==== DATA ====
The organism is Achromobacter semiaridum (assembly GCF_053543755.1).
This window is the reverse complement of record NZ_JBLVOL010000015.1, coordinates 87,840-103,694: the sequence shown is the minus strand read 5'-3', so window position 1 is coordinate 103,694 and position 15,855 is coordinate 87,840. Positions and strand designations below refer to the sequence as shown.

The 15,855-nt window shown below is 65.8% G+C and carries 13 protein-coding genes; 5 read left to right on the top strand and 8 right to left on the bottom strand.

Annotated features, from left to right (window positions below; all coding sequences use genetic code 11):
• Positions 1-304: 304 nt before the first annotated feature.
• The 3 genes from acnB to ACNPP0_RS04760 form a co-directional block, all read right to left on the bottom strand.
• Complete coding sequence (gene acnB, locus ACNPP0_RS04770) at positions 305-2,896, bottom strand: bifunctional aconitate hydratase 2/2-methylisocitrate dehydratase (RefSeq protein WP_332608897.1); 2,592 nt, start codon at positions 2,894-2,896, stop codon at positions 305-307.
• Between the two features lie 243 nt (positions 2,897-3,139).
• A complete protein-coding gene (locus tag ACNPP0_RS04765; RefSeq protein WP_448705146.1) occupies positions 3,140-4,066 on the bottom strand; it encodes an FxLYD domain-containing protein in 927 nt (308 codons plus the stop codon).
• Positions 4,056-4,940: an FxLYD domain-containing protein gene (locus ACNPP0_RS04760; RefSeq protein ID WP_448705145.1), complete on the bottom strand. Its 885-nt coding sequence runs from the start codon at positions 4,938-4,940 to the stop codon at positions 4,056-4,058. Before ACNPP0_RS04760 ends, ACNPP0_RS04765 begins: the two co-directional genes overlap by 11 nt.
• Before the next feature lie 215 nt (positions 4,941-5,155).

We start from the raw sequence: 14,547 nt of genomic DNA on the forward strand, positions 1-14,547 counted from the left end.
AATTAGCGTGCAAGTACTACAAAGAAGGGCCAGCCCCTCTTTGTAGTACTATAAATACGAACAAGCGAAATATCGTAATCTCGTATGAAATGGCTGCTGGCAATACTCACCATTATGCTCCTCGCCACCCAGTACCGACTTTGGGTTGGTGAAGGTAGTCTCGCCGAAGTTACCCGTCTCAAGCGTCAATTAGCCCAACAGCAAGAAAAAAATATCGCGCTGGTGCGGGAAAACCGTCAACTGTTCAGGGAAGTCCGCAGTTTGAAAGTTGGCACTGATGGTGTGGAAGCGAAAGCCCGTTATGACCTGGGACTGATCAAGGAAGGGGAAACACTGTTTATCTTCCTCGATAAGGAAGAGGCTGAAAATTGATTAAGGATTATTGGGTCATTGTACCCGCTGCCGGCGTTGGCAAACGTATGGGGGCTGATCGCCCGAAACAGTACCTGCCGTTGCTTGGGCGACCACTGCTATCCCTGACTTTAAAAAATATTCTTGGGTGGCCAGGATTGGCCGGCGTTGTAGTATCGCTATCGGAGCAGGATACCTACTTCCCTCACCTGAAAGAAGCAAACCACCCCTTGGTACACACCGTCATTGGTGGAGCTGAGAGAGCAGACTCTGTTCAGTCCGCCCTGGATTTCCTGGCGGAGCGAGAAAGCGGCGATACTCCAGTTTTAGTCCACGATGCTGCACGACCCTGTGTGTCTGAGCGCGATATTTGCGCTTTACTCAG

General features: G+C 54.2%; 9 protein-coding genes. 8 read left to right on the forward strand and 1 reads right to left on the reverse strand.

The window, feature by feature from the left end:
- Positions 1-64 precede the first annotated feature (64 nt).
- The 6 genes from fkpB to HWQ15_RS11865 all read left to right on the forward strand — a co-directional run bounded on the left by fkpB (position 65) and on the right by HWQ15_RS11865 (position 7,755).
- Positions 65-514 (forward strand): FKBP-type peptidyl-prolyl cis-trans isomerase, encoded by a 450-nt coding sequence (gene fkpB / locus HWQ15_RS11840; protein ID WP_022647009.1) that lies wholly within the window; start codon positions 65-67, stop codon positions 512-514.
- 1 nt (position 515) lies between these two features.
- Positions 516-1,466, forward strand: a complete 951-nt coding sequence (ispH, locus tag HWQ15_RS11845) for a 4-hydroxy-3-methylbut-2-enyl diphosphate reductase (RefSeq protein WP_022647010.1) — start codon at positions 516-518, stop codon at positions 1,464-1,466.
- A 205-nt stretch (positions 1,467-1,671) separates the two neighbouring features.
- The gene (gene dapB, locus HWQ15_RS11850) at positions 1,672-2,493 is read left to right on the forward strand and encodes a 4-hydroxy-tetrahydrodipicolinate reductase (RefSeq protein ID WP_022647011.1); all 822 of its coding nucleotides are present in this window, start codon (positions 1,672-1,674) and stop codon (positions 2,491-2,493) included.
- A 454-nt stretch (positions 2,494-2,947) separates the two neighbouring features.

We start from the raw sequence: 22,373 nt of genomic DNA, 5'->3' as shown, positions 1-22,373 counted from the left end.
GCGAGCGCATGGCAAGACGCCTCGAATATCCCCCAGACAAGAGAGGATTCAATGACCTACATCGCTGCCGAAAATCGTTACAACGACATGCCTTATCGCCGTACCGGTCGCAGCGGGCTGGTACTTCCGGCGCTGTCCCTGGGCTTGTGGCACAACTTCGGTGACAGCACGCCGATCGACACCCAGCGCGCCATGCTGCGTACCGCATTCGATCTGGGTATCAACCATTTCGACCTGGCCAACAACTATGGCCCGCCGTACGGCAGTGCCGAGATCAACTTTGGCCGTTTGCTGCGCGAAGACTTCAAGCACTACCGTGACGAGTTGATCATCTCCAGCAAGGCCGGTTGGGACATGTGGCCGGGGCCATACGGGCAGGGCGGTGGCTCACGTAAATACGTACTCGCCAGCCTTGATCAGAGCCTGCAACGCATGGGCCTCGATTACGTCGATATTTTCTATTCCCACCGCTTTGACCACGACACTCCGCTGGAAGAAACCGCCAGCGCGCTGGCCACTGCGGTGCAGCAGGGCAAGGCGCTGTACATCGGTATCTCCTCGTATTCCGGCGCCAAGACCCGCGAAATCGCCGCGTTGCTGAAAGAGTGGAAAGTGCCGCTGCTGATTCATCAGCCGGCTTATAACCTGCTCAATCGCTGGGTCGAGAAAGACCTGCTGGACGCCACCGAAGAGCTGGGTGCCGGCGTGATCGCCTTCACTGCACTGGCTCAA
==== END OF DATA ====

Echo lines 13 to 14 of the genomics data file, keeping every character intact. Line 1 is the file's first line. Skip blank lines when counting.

AATTAGCGTGCAAGTACTACAAAGAAGGGCCAGCCCCTCTTTGTAGTACTATAAATACGAACAAGCGAAATATCGTAATCTCGTATGAAATGGCTGCTGGCAATACTCACCATTATGCTCCTCGCCACCCAGTACCGACTTTGGGTTGGTGAAGGTAGTCTCGCCGAAGTTACCCGTCTCAAGCGTCAATTAGCCCAACAGCAAGAAAAAAATATCGCGCTGGTGCGGGAAAACCGTCAACTGTTCAGGGAAGTCCGCAGTTTGAAAGTTGGCACTGATGGTGTGGAAGCGAAAGCCCGTTATGACCTGGGACTGATCAAGGAAGGGGAAACACTGTTTATCTTCCTCGATAAGGAAGAGGCTGAAAATTGATTAAGGATTATTGGGTCATTGTACCCGCTGCCGGCGTTGGCAAACGTATGGGGGCTGATCGCCCGAAACAGTACCTGCCGTTGCTTGGGCGACCACTGCTATCCCTGACTTTAAAAAATATTCTTGGGTGGCCAGGATTGGCCGGCGTTGTAGTATCGCTATCGGAGCAGGATACCTACTTCCCTCACCTGAAAGAAGCAAACCACCCCTTGGTACACACCGTCATTGGTGGAGCTGAGAGAGCAGACTCTGTTCAGTCCGCCCTGGATTTCCTGGCGGAGCGAGAAAGCGGCGATACTCCAGTTTTAGTCCACGATGCTGCACGACCCTGTGTGTCTGAGCGCGATATTTGCGCTTTACTCAG

General features: G+C 54.2%; 9 protein-coding genes. 8 read left to right on the forward strand and 1 reads right to left on the reverse strand.